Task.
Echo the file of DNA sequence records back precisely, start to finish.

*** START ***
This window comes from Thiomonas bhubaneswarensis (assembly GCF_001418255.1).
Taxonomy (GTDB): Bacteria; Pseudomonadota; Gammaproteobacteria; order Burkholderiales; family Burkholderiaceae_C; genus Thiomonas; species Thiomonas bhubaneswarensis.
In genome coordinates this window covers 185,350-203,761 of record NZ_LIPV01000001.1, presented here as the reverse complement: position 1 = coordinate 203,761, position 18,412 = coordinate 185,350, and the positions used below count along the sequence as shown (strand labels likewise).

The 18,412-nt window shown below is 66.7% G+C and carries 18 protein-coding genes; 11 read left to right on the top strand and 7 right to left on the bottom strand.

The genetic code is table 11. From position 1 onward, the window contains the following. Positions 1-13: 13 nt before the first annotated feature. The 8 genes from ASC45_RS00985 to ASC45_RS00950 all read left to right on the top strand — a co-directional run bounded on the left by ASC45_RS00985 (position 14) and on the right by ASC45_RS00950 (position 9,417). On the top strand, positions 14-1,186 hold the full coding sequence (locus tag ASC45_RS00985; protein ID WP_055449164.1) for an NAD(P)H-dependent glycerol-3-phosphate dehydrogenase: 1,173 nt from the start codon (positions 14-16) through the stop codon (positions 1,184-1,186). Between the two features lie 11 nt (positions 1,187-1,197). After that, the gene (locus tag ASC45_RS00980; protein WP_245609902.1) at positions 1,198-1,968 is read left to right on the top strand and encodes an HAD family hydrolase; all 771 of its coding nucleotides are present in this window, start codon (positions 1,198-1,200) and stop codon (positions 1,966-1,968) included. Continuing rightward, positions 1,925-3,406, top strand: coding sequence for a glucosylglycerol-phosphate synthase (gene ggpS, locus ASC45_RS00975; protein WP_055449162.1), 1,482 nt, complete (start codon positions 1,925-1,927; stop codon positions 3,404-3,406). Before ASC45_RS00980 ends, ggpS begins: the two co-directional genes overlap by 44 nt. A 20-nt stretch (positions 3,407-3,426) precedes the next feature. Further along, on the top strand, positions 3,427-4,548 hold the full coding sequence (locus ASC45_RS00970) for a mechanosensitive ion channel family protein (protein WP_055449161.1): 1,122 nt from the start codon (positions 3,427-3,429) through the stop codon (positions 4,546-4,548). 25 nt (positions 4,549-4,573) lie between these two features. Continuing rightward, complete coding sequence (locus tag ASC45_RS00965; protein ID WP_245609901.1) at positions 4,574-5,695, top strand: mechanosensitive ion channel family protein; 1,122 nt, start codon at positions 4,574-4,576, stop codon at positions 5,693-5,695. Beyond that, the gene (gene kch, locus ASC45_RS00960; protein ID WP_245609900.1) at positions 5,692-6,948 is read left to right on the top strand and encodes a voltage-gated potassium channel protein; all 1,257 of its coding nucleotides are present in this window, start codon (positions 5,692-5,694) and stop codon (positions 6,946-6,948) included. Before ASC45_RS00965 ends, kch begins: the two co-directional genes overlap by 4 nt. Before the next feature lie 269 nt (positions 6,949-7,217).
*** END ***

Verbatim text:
This window comes from Thiomonas bhubaneswarensis (assembly GCF_001418255.1).
Taxonomy (GTDB): Bacteria; Pseudomonadota; Gammaproteobacteria; order Burkholderiales; family Burkholderiaceae_C; genus Thiomonas; species Thiomonas bhubaneswarensis.
In genome coordinates this window covers 185,350-203,761 of record NZ_LIPV01000001.1, presented here as the reverse complement: position 1 = coordinate 203,761, position 18,412 = coordinate 185,350, and the positions used below count along the sequence as shown (strand labels likewise).

The 18,412-nt window shown below is 66.7% G+C and carries 18 protein-coding genes; 11 read left to right on the top strand and 7 right to left on the bottom strand.

The genetic code is table 11. From position 1 onward, the window contains the following. Positions 1-13: 13 nt before the first annotated feature. The 8 genes from ASC45_RS00985 to ASC45_RS00950 all read left to right on the top strand — a co-directional run bounded on the left by ASC45_RS00985 (position 14) and on the right by ASC45_RS00950 (position 9,417). On the top strand, positions 14-1,186 hold the full coding sequence (locus tag ASC45_RS00985; protein ID WP_055449164.1) for an NAD(P)H-dependent glycerol-3-phosphate dehydrogenase: 1,173 nt from the start codon (positions 14-16) through the stop codon (positions 1,184-1,186). Between the two features lie 11 nt (positions 1,187-1,197). After that, the gene (locus tag ASC45_RS00980; protein WP_245609902.1) at positions 1,198-1,968 is read left to right on the top strand and encodes an HAD family hydrolase; all 771 of its coding nucleotides are present in this window, start codon (positions 1,198-1,200) and stop codon (positions 1,966-1,968) included. Continuing rightward, positions 1,925-3,406, top strand: coding sequence for a glucosylglycerol-phosphate synthase (gene ggpS, locus ASC45_RS00975; protein WP_055449162.1), 1,482 nt, complete (start codon positions 1,925-1,927; stop codon positions 3,404-3,406). Before ASC45_RS00980 ends, ggpS begins: the two co-directional genes overlap by 44 nt. A 20-nt stretch (positions 3,407-3,426) precedes the next feature. Further along, on the top strand, positions 3,427-4,548 hold the full coding sequence (locus ASC45_RS00970) for a mechanosensitive ion channel family protein (protein WP_055449161.1): 1,122 nt from the start codon (positions 3,427-3,429) through the stop codon (positions 4,546-4,548). 25 nt (positions 4,549-4,573) lie between these two features. Continuing rightward, complete coding sequence (locus tag ASC45_RS00965; protein ID WP_245609901.1) at positions 4,574-5,695, top strand: mechanosensitive ion channel family protein; 1,122 nt, start codon at positions 4,574-4,576, stop codon at positions 5,693-5,695. Beyond that, the gene (gene kch, locus ASC45_RS00960; protein ID WP_245609900.1) at positions 5,692-6,948 is read left to right on the top strand and encodes a voltage-gated potassium channel protein; all 1,257 of its coding nucleotides are present in this window, start codon (positions 5,692-5,694) and stop codon (positions 6,946-6,948) included. Before ASC45_RS00965 ends, kch begins: the two co-directional genes overlap by 4 nt. Before the next feature lie 269 nt (positions 6,949-7,217).